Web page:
I have a ton of negatives in a box in my crawl space. Most of them are 35mm, but I also have a bunch of 35mm slides and even an envelope full of 110 shots.
Over the years, I’ve thought about scanning in the prints or even the negatives so I could have them archived digitally, but every time I attempted it I decided it was a ton of work that would take up time I simply didn’t have. As a result, I managed to scan in some photos as one-offs, but having everything in my collection in digital form was elusive.
One of Lisa’s friends blogged about an online service called ScanCafe, whose prices are reasonable (24ยข per image) and provides scans with excellent quality (3000 dpi). I was intrigued, so I went through my box ‘o’ negatives and picked a bunch of samples and tried out the service.
Here’s how it works: You pick out the negatives you want to have scanned– they’re initially scanned at the negative strip level, not the individual photo level– and put them in a plastic ziplock bag or an envelope, then pack them in a box. You enter your account information on ScanCafe’s site, they give you a UPS shipping label to print out, and you pay for 50% of the images you’re sending in.
A few weeks later, you’ll receive an email from ScanCafe with a link to thumbnails of the initial scans, then you select the images you want them to scan and put on a DVD for you. Add a few more weeks, and a box shows up at your door with your original negatives and a DVD with your selected photos in digital form.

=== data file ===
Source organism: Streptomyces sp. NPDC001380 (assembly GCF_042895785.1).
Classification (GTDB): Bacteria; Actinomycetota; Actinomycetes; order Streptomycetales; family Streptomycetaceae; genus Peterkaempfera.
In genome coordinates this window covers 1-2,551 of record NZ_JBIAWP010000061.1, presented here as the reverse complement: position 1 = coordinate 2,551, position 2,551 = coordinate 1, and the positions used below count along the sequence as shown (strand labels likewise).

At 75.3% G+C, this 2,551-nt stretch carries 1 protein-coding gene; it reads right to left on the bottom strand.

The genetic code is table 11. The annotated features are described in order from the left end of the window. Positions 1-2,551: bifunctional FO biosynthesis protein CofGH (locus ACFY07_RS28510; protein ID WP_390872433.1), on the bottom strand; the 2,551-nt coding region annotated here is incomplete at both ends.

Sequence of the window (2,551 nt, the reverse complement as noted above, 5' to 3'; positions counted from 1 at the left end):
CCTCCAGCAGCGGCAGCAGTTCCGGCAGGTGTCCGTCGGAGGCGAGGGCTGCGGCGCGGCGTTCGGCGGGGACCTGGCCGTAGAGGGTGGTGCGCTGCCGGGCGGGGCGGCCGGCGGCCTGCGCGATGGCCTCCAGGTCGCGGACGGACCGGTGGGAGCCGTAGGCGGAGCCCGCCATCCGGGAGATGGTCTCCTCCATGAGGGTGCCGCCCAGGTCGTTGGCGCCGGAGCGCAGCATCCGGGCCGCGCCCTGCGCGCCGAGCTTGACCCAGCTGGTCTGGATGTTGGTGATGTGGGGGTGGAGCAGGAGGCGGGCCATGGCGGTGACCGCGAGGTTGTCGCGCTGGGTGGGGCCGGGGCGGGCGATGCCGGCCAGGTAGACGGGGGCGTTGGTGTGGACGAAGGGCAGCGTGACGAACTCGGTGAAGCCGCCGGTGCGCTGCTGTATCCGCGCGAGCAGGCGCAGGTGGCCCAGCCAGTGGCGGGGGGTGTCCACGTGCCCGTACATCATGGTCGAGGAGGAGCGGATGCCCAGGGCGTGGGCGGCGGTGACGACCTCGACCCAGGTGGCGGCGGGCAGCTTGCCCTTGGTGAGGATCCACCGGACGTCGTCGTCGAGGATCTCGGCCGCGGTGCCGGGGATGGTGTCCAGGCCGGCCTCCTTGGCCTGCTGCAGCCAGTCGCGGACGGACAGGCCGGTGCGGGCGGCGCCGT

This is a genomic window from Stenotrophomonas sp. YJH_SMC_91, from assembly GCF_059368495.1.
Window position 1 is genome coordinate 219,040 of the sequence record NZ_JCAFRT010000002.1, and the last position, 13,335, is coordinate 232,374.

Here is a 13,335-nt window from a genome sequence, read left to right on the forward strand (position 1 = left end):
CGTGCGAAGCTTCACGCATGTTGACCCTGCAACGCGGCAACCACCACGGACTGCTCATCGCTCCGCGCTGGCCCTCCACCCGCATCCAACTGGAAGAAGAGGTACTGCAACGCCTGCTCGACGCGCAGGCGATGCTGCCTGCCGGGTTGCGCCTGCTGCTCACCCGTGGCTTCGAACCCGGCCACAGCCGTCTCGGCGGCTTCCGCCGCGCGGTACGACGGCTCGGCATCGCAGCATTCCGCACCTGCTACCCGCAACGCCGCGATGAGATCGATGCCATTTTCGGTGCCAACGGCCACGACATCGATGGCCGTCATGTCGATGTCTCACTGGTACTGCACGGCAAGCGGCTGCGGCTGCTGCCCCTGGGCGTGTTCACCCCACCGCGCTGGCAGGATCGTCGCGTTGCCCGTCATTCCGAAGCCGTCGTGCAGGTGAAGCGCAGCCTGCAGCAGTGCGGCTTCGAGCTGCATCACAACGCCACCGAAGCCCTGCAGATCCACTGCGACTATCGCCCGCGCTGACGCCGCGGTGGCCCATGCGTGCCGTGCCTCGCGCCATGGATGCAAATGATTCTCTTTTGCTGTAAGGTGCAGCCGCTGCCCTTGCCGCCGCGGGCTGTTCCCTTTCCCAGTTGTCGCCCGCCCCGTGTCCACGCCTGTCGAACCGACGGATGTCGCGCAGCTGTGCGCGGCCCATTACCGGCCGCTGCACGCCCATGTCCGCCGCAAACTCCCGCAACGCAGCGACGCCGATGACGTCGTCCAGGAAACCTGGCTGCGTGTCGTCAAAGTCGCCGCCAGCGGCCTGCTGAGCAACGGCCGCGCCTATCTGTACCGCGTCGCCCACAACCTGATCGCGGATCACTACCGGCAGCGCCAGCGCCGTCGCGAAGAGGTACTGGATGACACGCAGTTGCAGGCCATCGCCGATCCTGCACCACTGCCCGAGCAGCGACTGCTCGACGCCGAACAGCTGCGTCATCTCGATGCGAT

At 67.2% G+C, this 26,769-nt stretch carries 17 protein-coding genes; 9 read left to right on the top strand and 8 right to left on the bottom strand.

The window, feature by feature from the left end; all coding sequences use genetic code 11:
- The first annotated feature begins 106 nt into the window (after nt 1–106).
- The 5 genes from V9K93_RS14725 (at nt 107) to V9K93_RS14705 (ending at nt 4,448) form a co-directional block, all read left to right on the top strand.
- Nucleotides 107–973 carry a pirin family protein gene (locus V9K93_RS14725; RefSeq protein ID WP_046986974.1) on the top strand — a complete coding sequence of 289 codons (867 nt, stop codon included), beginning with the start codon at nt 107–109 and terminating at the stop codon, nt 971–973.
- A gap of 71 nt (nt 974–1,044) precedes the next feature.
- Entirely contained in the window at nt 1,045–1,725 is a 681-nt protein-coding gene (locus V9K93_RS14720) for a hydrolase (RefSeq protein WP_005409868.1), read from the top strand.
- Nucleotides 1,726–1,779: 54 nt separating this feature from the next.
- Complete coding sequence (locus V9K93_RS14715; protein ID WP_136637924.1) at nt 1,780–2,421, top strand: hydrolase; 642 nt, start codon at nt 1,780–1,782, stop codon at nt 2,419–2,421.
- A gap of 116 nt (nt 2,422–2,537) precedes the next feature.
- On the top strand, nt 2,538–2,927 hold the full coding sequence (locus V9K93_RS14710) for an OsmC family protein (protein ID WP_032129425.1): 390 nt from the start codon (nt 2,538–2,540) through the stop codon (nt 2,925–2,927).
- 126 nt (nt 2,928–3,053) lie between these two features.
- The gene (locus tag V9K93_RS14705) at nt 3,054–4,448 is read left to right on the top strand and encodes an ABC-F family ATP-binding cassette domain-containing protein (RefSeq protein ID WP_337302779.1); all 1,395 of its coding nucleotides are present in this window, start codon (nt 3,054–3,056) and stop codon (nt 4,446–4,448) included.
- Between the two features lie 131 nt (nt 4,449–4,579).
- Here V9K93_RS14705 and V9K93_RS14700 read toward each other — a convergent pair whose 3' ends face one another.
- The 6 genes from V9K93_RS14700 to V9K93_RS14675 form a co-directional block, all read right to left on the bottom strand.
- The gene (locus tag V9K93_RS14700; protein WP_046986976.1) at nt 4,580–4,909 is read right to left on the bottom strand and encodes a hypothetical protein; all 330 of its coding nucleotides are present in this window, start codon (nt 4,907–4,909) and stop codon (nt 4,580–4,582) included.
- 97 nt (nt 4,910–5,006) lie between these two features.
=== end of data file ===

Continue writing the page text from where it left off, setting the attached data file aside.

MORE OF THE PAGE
I chose photos across several years. The shot at the top was taken in 1998, and the one below was a 35mm slide that was shot in my back yard in 1976.
I have to admit the quality is pretty good, better than I could have done with my Epson scanner at home. I had about 120 images scanned, and they all turned out very nice.
The scanning is all done at ScanCafe’s facility in Bangalore, India, with the company’s California address acting as a dispatch/coordination center. This contributes to the lead times– in reality, it took about two months from the time I sent in the negatives to the time the DVD showed up.
As I think about my next order, I may choose photos from a certain period– perhaps two or three years’ worth at a time– and have them scanned so sorting the images at the receiving end is less of a task. Right now, the images jump around from year to year.
If you’re looking for a hands-off solution to digitizing your photos, ScanCafe is a service to seriously consider.

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